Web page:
You may recognize this image of a physician that went viral on social media. It depicts a grieving emergency physician whose 19-year-old patient had died. It gave the public an inside look at the anguish we often experience but feel uncomfortable expressing in front of patients, families, and staff.
Our culture dictates that there is no time to grieve. We are to pull ourselves together and proceed to the next patient as if nothing happened, a culture that in part contributes to second victim syndrome. You may not have heard of it, but you or a colleague likely suffered from it.
We all have cases that haunt us. We may have connected with a patient or his family only to witness him take an unexpected turn for the worse. We may, in hindsight, realize that we made a medical error and wish we had done something differently. We may learn about a negative outcome only after a complaint, legal action, or medical board inquiry is made, leaving us in a state of chaos. Tragically, there are two victims in these situations—the patient and the physician who is significantly traumatized by the experience.
Albert Wu, MD, created the term second victim to describe the negative experiences, emotions, and trauma of health care providers involved in an unanticipated adverse patient event, medical error, or patient-related injury. (BMJ 2000;320:726.) Another group of researchers outlined six stages that delineate the natural history of the second victim phenomenon. (Qual Saf Health Care 2009;18:325.)
The external and internal turmoil resulting from an adverse event mark the first stage. This is followed by intrusive reflections in stage two. Second victims replay the events over and over, analyzing and reanalyzing the situation. The physician may question his judgment about the care given, particularly if an error was implied or perceived. At stage three, the second victim seeks support, but he may feel isolated and unable to talk to his peers due to legal or privacy concerns. This isolation is further reinforced by the actual or perceived withdrawal of colleagues who have learned about the incident. This is, however, when the physician is most vulnerable and in need of support from his colleagues.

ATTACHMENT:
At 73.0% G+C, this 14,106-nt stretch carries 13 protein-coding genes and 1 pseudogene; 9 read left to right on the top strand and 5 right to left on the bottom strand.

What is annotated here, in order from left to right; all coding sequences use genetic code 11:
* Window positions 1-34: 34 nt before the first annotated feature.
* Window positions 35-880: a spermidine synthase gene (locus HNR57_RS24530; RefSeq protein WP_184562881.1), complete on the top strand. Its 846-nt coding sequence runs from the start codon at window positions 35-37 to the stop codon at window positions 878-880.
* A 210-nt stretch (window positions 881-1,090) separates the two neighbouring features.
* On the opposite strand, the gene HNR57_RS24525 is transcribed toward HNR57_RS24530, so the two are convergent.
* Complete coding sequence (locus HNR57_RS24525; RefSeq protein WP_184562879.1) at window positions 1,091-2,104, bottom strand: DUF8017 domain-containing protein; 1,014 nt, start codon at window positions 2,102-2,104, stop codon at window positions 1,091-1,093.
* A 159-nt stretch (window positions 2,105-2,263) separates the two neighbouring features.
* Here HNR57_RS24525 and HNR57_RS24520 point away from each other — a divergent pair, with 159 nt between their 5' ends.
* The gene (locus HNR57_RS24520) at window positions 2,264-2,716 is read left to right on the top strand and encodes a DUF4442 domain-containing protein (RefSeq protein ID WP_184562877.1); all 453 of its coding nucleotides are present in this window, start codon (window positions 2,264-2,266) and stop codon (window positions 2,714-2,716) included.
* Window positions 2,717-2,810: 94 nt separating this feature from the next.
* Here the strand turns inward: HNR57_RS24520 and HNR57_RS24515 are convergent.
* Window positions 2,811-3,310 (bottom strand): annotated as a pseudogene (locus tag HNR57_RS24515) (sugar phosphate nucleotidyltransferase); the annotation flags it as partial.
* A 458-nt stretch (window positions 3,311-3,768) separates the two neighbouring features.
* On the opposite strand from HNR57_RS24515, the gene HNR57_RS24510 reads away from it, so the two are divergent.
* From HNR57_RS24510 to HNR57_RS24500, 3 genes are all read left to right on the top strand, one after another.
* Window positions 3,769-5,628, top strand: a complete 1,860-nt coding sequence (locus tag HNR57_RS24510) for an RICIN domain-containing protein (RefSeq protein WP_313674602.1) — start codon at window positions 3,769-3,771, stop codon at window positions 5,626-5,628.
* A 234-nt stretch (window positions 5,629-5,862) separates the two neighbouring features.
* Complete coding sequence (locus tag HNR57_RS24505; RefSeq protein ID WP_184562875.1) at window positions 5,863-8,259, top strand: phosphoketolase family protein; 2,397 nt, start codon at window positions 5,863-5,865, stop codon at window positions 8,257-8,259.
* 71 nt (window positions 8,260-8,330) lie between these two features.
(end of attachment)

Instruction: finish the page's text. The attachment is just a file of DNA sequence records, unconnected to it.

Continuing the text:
Inquiries take place shortly after the incident or over the course of several years if they are related to medical malpractice and conducted through the legal system. Stage four is enduring these inquiries. The physician is forced to re-experience the pain, self-doubt, and guilt of the original experience at this time. The physician will often obtain emotional first aid (stage five) during these inquiries from family, friends, colleagues, and therapists.
The sixth and final stage is moving on, which can be surviving and learning from the incident or negative outcomes, such as burnout, depression, persistent anxiety, self-doubt, substance abuse, and even suicide and early departure from the specialty or the place of practice.
Treatment for this syndrome is sympathy and support provided through a peer-to-peer support program. (Int J Obstet Anesth 2015;24:54.) The tragic outcomes of second victim syndrome can be significantly mitigated or prevented when an institution has a support system in place.
Second victims struggle to restore their personal integrity and experience self-doubt. Support from a respected peer can dispel the myths that a second victim is incompetent or that he has lost the respect of his peers. This support can remind a second victim that we all make errors and that negative patient outcomes are an unavoidable part of practice. Peer-to-peer support is part art and part science. It can and should be taught as part of a system response to an event, although it mainly requires a willingness to listen and provide nonjudgmental support.
Adverse events are unfortunate but unavoidable. We should remind ourselves that it is not a question of if but when this will happen to us, and we should practice self-compassion by being mindful that this does not define our career or identity.
Isolation is one of the first signs of this syndrome, and it should prompt us to reach out for help. There is hope and help for second victims that can come from the support of your institution, peers, or therapy. We can survive these incidents and even thrive after going through them. We can learn from the incidents and become supporters of our colleagues if they become second victims. Johns Hopkins Medicine (http://bit.ly/2ivYCIp) and the Center for Patient Safety (http://bit.ly/2iwPS4Q) have resources on second victims you can use to help yourself or your peers.